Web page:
OKLAHOMA CITY — The Senate Education Committee passed a bill Tuesday that would prohibit vaping in schools.
Senate Bill 33, by Sen. J.J. Dossett, D-Owasso, now goes to the Senate floor for consideration after being advanced by the panel on a 14-0 vote.
Vaping involves inhaling a vapor created by the heating of infused liquid in a small, battery-powered tank. Many such products contain nicotine.
Dossett said vaping is more common than not and serves as a new nicotine delivery system for youths.
“This is a health crisis among our teens,” he said.
Most districts already ban vaping on campus, but Dossett said the prohibition needs to be elevated into state law.
Dossett said the industry does not oppose the measure.
“In all their marketing and in all the information they put out, it is for tobacco cessation or for adults to use,” Dossett said. “It is not for kids. Out front — they are definitely for this legislation. I was not totally surprised, because no one can really come out and say we are for selling nicotine products to kids.”
According to the Centers for Disease Control and Prevention, nicotine is highly addictive and can harm adolescent brain development.
“Nicotine has been proven to be negative for brain development,” Dossett said. “I think we need to be more proactive like we did with cigarettes, like we did with tobacco, and say we need to keep these things out of kids’ hands every chance we get.”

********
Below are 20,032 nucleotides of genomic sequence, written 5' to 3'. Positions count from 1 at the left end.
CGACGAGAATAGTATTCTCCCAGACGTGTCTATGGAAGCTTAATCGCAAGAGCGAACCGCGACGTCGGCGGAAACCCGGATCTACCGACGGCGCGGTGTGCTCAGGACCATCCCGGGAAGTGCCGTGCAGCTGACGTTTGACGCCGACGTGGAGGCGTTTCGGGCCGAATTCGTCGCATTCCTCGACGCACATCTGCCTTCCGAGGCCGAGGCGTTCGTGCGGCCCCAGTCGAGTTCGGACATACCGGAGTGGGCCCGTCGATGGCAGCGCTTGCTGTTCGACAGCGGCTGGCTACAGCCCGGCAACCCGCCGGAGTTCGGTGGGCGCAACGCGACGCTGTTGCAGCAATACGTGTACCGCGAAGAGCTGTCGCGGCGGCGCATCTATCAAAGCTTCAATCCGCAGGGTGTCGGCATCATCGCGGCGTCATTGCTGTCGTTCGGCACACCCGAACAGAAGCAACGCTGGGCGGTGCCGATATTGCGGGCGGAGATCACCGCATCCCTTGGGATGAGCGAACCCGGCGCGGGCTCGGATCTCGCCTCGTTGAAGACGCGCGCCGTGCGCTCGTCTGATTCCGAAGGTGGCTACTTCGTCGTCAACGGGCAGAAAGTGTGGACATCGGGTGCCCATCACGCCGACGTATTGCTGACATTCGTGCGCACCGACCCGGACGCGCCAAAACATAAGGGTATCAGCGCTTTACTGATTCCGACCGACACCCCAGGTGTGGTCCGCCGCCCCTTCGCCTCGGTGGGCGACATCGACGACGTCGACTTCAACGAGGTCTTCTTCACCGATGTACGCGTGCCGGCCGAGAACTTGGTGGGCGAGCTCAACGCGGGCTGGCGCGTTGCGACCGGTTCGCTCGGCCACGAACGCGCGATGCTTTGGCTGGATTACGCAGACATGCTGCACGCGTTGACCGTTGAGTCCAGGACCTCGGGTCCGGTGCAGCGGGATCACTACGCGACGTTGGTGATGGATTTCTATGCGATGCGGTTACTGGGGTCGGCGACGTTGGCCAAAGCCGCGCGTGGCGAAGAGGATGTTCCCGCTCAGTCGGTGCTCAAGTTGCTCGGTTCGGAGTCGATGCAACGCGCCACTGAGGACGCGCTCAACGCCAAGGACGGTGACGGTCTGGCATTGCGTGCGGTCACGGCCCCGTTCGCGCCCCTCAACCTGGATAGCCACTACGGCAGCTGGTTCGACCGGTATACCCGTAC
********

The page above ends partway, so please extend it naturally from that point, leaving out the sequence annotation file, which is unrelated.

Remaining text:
Vaping devices should be treated like cigarettes and smokeless tobacco, he said.
Those who use the devices may be more likely to smoke, according to the CDC.
Julie Bisbee, interim executive director of the Tobacco Settlement Endowment Trust, said the prohibition would also apply to adults attending school-sanctioned events.
She said there has been an “alarming” increase in the number of teenagers using vaping devices.
Five-year teacher contracts: In other action, the Senate Education Committee passed a bill that would allow school districts to offer five-year contracts to teachers.
Senate Bill 63 passed by a vote of 12-3 and heads to the Senate Appropriations Committee for consideration.
Sen. Rob Standridge, R-Norman, said the measure would help districts recruit teachers in areas such as science, technology, engineering, math and special education.
The measure would be voluntary, he said.
He said he would offer an amendment to reduce the contract to three years and make some exemptions in the area of extracurricular activities, such as sports.
Sen. Carri Hicks, D-Oklahoma City, voted against the measure.
She questioned whom the measure would benefit.
“If a teacher is effective, they have job security,” she said.